So when did the line get changed in the Baptist hymnal? Why did it get changed?

I checked mine before I posted and it definitely says "there"


Ramesh said...

I looked at several places online and most of them list the lyrics with "here", than "there". To be fair, I found a bunch of others that list "there".

I do not know when this change occurred or why.

Wiki > Amazing Grace.

Christiane said...


I found this on a site called 'History of Hymns" by Wm. Reynolds. I am not certain about the accuracy of this information:

"The final stanza found in many hymnals today beginning, "When we've been there ten thousand years," is not by John Newton. It seems to be the final stanza of one version of the anonymous English folk hymn "Jerusalem, My Happy Home."

The anonymous stanza first appeared with Newton's hymn in E.O. Excell's "Coronation Hymns" (Chicago, 1910), with the tune arranged by Excell. Excell's subsequent hymnals and the hymnals of Robert H. Coleman of Dallas exposed this hymn and tune in a remarkable way.
___In the 1940s and 1950s, folk singers emerged, singing in community groups, on campuses, on radio and in concert halls, and sacred folk songs were added to their repertoire. One of these sacred tunes was "Amazing Grace."
___In 1970, the hymn was included in Judy Collins' album "Whales and Nightingales," and in the CD of the Royal Scots Dragoon Guards, recorded with bagpipes and drums at Redford Barracks, Edinburgh, Scotland. Here was great exposure."

Ramesh said...

Library of Congress timeline of notable Amazing Grace sheet music and recordings, with audio samples.

Cyberhymnal > Amazing Grace.

Ramesh said...

Off Topic:

Not dreaming and No longer Quivering:

Adventures In Mercy [Molleth] > No Longer Quivering: Carnival Nov. 1-4th.
A blog (and forum) I’ve taken great interest in, since it’s inception, is No Longer Quivering. Here is what can happen when complementarianism goes “hard,” what can happen when you peek behind the pretty pictures of the “Biblical Patriarchy” movement.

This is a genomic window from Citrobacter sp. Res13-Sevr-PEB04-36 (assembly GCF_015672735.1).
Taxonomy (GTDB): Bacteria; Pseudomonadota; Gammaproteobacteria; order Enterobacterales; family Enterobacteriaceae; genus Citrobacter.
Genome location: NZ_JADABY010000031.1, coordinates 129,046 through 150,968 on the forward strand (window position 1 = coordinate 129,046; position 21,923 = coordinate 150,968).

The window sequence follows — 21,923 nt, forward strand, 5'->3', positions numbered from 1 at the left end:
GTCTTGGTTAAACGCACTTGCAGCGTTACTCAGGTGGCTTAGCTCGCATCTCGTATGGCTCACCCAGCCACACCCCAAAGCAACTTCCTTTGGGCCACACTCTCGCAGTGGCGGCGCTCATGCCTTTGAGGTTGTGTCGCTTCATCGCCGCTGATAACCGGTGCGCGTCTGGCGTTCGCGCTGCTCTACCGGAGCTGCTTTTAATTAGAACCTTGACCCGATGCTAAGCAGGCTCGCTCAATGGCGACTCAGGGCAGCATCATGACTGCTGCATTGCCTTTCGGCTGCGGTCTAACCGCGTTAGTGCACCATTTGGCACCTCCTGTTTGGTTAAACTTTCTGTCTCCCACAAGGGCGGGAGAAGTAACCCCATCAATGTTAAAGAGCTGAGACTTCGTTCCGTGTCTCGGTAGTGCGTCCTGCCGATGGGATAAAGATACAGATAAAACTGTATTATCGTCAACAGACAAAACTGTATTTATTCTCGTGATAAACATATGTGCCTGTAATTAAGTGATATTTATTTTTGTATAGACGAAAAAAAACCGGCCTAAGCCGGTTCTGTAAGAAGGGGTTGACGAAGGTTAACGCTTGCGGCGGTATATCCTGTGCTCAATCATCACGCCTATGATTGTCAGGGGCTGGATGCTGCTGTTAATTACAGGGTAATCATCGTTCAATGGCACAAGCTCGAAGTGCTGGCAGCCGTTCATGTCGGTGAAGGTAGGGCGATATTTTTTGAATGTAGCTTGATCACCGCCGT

Consider this your invitation to go enjoy the Carnival at No Longer Quivering. The blog will be full of little (true) stories from wives and daughters who lived through the patriarchy movement, and the forums (where discussion takes place) promise to be hopping, if you are a forum sort of person
Quivering Duaghters > A Different Perpective: She is No Longer Quivering.
Over a few short months, a mother of seven from Nebraska has made headlines as she abandoned her Quiverfull life, launched a website and message board, inspired a play, and started writing a book based upon her experience. Scheduled to appear on an upcoming episode of the Joy Behar Show, Vyckie Garrison of No Longer Quivering is hosting a fun event November 1-4 designed to foster community and garner awareness of some of the painful aspects of fundamentalism. Featuring around-the-clock, live NLQ chat, this would be an excellent opportunity for any of you with questions or thoughts regarding Vyckie's experience as a Quiverfull mom, or to share your own! Stay for fun activities, games, and lots of cool prizes.

DC said...


Yes Bob...

Soli Deo Gloria!

Bob Cleveland said...

Personally, the history and the original words and what the composer had in mind when the hymn was written, all of that doesn't mean much to me when I'm singing. It's what the words say and what's going on in my soul when I'm doing the singing. Or just standing speechless.

We're singing for an audience of One, anyway, and He's the only one who knows what's going on in there. Except us.

"Here" vs "there"? We sing songs about being in Heaven all the time, so what's wrong with either?

We're not reciting history. We're worshiping the Living God.

Christiane said...


I was thinking along a different perspective, but not a 'contrary one' to yours.
The Living God is being praised by the tenors. And so beautifully, that our spirits and souls also participate in an act of profound adoration of the Eternal One.

But it is here that I see another scene: the Eternal One, present in all time, in all locations, is also simultaneously present at the martyrdom of St. Germanus, in that arena at Pula.

In eternity, the Living God is seeing the death of this martyr as He is receiving the singing of the tenors: for Him there is no past, present, or future to separate the two events.
WE are the ones who cannot 'see' what is past, but because it is written that 'when one suffers, all suffer' in the Body of Christ, we are there with Germanus in the communion of saints, as members of the Body of Christ. So we may see 'with the eyes of faith', the death of our Christian brother Germanus, in that arena in Pula, in a special way. As we have been blessed to see and hear the singing of the tenors in that arena at Pula, 'with the eyes and ears of faith' in a special way.
The Living Eternal God: It is in Him, and with Him, and through Him, that we are in communion with one another: past, present, and future. The tenors sing on holy ground, and in the Presence of the Eternal One.

As to the words, the melody, the history of the song itself?
What comes through this hymn is more powerful than the sum of its parts. For us, that is the blessing.

Caritas Christi,